Sea Spray Aerosol Chamber Study on Selective Transfer and Enrichment of Free and Combined Amino Acids

Nadja Triesch, Manuela van Pinxteren, Matthew Salter, Christian Stolle, Ryan Pereira, Paul Zieger, Hartmut Herrmann

Research output: Contribution to journalArticlepeer-review

7 Citations (Scopus)
20 Downloads (Pure)


Free (FAAs) and combined amino acids (CAAs) were investigated on size-resolved samples of nascent sea spray aerosol (SSA) particles generated during controlled laboratory experiments. Compared to seawater, the amino acids were strongly enriched on the SSA particles. The enrichment factors (EFaer) on submicron SSA particles (EFaer∑FAA: 2.5 × 106 and EFaer∑CAA: 7.9 × 105) were 1-2 orders of magnitude higher than on supermicron ones (EFaer∑FAA: 1.0 × 105 and EFaer∑CAA: 7.3 × 104) and continuously increased toward smaller SSA particles. Molecular-level analysis showed that the more polar the FAAs, the more they are enriched on the SSA particles (especially FAAs with polar acid side chains, e.g., aspartic acid: EFaer of 5.8 × 106). Comparison of the amino acids present on nascent SSA with those present on ambient marine aerosol particles revealed a higher complexity of the amino acids of the nascent SSA, suggesting that atmospheric processes likely reduce the amino acid diversity. In addition, our results highlight that although almost all the amino acids studied are transferred to the atmosphere via bubble bursting under controlled conditions, two amino acids, γ-aminobutyric acid (GABA) and glycine likely have additional sources to the atmosphere. GABA is likely formed on ambient marine submicron aerosol particles to a large extent (35-47% of ∑FAA). Glycine likely originates from long-range transport processes or photochemical reactions, as discussed in the literature; however, our results highlight the potential for a direct oceanic source via bubble bursting (∼20% of ∑FAA). Overall, bubble-bursting-derived total amino acids made up 11-18% of the mass of dissolved organic carbon on the submicron SSA particles.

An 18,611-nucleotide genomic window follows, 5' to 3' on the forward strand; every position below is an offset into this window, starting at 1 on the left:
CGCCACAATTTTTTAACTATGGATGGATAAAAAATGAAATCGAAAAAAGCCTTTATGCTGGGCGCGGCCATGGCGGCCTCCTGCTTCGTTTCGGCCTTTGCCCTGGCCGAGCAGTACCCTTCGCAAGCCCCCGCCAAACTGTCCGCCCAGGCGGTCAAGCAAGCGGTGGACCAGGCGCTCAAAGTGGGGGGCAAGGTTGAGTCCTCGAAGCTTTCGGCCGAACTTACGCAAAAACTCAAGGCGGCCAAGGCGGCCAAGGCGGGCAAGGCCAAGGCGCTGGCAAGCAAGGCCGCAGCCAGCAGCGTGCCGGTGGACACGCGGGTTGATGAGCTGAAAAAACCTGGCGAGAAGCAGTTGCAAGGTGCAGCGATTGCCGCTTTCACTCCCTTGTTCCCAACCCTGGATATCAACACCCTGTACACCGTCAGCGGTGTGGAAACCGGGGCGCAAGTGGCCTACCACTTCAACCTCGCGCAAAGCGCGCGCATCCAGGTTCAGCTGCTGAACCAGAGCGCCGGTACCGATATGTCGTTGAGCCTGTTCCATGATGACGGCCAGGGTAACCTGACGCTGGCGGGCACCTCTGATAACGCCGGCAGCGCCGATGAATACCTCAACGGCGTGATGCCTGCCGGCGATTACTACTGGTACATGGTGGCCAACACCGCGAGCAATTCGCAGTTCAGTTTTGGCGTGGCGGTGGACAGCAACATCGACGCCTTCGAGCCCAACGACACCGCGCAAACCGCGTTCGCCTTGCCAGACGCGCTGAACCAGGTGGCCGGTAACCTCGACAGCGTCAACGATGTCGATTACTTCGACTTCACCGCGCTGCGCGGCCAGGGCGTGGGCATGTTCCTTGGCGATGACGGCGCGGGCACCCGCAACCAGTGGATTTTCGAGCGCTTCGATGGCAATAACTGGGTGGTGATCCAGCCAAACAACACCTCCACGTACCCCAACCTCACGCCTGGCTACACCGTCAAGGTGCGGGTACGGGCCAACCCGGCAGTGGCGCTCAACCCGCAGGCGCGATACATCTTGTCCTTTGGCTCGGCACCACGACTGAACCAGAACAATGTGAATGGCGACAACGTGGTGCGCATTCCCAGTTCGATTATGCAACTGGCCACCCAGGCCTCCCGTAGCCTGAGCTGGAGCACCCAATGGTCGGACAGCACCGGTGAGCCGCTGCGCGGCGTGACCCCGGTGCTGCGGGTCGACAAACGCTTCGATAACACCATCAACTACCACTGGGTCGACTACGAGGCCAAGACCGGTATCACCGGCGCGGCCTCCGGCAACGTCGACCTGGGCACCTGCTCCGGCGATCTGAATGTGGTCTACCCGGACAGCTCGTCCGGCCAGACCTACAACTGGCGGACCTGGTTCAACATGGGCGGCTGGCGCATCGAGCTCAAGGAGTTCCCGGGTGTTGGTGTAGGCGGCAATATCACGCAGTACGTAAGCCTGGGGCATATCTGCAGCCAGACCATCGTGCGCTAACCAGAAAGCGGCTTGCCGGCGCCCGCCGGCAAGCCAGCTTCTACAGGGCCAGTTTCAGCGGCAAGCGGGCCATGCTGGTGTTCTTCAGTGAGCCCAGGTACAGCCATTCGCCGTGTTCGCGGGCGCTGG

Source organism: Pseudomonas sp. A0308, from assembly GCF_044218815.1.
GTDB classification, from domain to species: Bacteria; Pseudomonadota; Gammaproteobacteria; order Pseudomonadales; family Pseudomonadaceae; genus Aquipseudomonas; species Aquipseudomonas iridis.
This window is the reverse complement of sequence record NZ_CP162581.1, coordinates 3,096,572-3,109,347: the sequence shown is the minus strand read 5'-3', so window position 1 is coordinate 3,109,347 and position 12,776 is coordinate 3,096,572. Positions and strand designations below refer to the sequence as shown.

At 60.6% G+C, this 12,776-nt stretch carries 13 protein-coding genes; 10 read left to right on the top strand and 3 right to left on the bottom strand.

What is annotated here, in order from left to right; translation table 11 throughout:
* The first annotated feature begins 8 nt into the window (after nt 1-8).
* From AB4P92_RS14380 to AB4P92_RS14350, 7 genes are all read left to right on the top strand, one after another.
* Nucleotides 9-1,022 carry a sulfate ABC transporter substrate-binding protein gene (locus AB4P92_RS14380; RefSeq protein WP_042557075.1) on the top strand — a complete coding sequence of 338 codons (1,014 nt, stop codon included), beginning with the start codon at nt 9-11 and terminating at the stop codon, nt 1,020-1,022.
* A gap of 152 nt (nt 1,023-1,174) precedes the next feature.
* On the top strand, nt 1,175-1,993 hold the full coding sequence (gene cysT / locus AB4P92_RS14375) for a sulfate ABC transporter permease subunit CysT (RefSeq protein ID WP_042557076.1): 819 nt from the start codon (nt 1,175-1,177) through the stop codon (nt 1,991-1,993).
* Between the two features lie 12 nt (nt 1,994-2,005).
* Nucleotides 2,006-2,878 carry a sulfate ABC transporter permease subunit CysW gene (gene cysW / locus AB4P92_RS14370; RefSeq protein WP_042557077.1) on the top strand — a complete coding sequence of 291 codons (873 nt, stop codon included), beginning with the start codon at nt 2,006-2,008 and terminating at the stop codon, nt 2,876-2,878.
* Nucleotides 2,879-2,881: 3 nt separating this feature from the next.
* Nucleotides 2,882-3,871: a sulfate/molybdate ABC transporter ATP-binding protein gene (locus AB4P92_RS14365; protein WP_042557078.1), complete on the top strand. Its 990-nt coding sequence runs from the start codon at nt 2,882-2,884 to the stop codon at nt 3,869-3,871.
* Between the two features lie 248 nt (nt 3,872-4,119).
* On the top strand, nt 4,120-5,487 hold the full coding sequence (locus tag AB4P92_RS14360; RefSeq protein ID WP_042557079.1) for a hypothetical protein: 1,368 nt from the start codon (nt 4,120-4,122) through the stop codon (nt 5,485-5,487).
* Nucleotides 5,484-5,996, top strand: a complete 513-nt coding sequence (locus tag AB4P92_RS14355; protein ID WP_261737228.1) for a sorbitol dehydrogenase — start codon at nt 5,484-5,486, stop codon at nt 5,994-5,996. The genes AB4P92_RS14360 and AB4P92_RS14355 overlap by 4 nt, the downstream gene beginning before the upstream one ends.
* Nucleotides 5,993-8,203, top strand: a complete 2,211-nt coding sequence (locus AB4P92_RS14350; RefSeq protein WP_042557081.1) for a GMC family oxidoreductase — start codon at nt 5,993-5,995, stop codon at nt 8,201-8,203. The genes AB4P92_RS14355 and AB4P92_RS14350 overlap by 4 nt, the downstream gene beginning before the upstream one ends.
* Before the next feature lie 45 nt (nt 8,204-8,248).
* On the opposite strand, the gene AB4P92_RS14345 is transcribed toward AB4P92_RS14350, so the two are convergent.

Original languageEnglish
Pages (from-to)1564-1574
Number of pages11
JournalACS Earth and Space Chemistry
Issue number6
Early online date20 May 2021
Publication statusPublished - 17 Jun 2021


  • air-sea interaction
  • amino acids
  • enrichment factor
  • organic matter
  • sea spray aerosol chamber
  • transfer

ASJC Scopus subject areas

  • Geochemistry and Petrology
  • Atmospheric Science
  • Space and Planetary Science


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